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City looking for a brighter future with new LED lights


Of the Keizertimes

More efficient lights could be coming soon to Keizer.

At Monday’s Keizer City Council meeting, the idea of Portland General Electric (PGE) converting existing street lights over to Light Emitting Diode (LED) lights throughout the city was brought up.

City attorney Shannon Johnson said most street lights and poles in Keizer are either Option A or Option B. In Option A, PGE owns and maintains the lights while in Option B the city owns the lights but PGE maintains them. There is also Option C, in which the city owns and maintains lights, but most lights are under the first two options.

“This conversion only applies to Options A and B,” Johnson said. “PGE indicates the LEDs are more cost effective and sustainable and use a lot less energy. There don’t appear to be any downsides to the city and ratepayers.”

Melissa Swenson, PGE project manager, noted her company has installed 25,000 LED lights in the past year. PGE staff first met with city staff in November.

“The second option is to transfer Option B fixtures to PGE, then we’d put in poles,” Swenson said. “Poles that are metal last a long time.”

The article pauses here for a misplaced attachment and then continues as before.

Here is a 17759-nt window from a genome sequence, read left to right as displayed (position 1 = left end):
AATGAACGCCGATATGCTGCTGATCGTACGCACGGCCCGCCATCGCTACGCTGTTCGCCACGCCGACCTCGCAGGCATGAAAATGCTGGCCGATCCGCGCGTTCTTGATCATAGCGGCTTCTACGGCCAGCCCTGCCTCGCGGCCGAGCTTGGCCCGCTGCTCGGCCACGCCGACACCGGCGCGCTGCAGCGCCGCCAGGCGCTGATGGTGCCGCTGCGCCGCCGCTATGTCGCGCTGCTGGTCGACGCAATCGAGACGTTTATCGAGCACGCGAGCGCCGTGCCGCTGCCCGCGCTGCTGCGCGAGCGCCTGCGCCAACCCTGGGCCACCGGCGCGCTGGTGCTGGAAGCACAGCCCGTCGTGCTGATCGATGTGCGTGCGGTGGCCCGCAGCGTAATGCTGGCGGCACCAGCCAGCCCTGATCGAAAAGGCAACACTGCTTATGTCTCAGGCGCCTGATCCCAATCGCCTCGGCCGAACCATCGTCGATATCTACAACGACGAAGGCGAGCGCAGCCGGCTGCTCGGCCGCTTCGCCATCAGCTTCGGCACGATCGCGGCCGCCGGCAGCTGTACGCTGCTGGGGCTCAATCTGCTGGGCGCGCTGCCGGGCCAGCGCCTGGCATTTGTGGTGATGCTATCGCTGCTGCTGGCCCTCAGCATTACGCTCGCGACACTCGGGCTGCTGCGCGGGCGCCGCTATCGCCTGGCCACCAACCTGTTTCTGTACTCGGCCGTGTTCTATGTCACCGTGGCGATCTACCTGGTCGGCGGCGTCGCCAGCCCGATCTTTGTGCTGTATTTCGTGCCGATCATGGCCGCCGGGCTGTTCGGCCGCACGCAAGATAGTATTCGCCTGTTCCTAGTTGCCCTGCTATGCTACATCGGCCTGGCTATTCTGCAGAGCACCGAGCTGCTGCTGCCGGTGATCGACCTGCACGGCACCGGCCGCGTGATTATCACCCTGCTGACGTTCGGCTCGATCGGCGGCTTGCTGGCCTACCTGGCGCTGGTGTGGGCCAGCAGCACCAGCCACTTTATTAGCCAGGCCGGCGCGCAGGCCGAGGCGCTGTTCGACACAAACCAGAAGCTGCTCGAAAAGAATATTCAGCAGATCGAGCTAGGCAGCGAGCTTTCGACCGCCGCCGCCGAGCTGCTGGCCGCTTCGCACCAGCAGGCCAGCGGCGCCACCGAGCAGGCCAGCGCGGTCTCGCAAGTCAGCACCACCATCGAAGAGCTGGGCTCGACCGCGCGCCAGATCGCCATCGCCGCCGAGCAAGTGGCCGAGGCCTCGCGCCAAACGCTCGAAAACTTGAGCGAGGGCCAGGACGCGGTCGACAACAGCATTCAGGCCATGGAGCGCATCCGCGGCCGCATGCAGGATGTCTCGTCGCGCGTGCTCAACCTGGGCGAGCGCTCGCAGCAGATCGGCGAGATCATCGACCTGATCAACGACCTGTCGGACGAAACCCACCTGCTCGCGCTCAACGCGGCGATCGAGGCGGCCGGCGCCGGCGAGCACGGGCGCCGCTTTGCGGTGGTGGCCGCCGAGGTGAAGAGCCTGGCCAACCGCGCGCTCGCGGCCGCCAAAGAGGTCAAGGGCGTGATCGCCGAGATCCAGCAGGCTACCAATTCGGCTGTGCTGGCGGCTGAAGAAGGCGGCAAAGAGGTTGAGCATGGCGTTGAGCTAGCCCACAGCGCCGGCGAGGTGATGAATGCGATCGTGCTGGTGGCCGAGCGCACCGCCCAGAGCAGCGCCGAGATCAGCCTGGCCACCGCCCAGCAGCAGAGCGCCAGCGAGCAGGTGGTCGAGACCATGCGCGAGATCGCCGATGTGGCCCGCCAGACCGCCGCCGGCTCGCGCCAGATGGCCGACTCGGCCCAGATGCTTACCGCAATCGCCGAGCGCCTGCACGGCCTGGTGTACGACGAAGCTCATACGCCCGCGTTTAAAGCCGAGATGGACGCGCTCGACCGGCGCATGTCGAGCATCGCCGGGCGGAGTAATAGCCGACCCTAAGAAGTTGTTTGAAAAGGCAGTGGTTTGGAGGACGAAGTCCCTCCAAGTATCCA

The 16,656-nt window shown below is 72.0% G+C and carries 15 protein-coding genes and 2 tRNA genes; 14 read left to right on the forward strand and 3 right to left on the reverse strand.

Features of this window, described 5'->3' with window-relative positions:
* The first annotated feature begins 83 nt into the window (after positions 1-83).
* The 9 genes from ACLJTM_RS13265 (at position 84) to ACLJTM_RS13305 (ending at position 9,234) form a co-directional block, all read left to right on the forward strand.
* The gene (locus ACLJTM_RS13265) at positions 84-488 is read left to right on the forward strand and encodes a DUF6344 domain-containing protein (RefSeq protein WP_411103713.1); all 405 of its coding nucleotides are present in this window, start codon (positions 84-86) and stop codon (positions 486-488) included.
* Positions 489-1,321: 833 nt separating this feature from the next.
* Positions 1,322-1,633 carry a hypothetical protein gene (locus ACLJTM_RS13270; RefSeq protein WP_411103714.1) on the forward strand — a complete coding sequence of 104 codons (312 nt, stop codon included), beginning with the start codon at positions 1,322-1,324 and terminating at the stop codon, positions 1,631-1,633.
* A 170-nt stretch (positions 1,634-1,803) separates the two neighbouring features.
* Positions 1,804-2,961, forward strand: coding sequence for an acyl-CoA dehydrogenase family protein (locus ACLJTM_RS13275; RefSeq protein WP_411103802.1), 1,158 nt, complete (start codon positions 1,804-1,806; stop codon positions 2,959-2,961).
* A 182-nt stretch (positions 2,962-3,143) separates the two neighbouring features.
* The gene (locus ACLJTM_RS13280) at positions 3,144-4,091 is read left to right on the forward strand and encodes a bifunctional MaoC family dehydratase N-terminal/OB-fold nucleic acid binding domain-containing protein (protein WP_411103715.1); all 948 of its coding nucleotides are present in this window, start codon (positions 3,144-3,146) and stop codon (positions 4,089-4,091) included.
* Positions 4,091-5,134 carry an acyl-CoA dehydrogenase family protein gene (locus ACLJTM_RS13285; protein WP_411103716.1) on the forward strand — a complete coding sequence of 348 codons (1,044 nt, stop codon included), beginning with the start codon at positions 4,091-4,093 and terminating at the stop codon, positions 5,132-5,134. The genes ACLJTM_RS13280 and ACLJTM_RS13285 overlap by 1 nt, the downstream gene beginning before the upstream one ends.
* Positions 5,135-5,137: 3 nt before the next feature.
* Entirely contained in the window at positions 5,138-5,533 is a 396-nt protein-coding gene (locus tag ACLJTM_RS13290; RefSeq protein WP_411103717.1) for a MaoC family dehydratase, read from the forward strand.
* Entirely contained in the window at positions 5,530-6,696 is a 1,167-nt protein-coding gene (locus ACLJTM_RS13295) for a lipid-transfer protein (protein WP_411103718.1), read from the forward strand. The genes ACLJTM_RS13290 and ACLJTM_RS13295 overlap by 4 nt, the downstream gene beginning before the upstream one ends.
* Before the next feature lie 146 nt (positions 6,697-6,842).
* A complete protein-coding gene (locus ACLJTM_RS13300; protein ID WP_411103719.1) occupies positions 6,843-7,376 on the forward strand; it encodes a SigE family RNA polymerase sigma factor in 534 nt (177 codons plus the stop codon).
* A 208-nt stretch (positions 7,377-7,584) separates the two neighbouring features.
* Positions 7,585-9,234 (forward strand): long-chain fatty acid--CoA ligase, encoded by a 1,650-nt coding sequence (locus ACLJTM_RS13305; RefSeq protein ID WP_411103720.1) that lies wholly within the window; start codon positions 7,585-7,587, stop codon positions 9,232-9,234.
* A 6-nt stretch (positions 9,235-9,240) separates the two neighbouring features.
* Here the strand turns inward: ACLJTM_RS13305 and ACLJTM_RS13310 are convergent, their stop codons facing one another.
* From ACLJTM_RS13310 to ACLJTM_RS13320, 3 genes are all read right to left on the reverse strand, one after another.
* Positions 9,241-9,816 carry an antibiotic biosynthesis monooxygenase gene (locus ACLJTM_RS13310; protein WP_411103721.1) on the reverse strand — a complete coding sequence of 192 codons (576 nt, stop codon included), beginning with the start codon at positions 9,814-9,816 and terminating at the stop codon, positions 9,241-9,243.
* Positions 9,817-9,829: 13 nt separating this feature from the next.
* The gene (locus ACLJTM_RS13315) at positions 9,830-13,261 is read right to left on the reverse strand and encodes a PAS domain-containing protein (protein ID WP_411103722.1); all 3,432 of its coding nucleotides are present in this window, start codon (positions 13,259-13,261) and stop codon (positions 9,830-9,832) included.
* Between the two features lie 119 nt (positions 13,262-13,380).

Councilor Cathy Clark liked the overall idea of power conservation.

“I love the idea of switching to LEDs to save power,” Clark said. “My question is what is in it for PGE to own the poles?”

Swenson said there was a simple explanation.

“It is the core of our business,” she said.

Swenson pointed to a key advantage to the new lights and poles.

“There is reduced maintenance,” she said. “Right now we’re looking at lights and poles every five years. These lights are expected to last 20 years. There is no upfront cost to the city.”

Councilors unanimously approved a motion directing staff to come up with a resolution for the next council meeting on May 5 for the conversion of street lights. PGE would acquire Keizer’s Option B fixtures, convert Option A and B lights to LED lights and replace Option B poles with Option A poles at the end of their lives.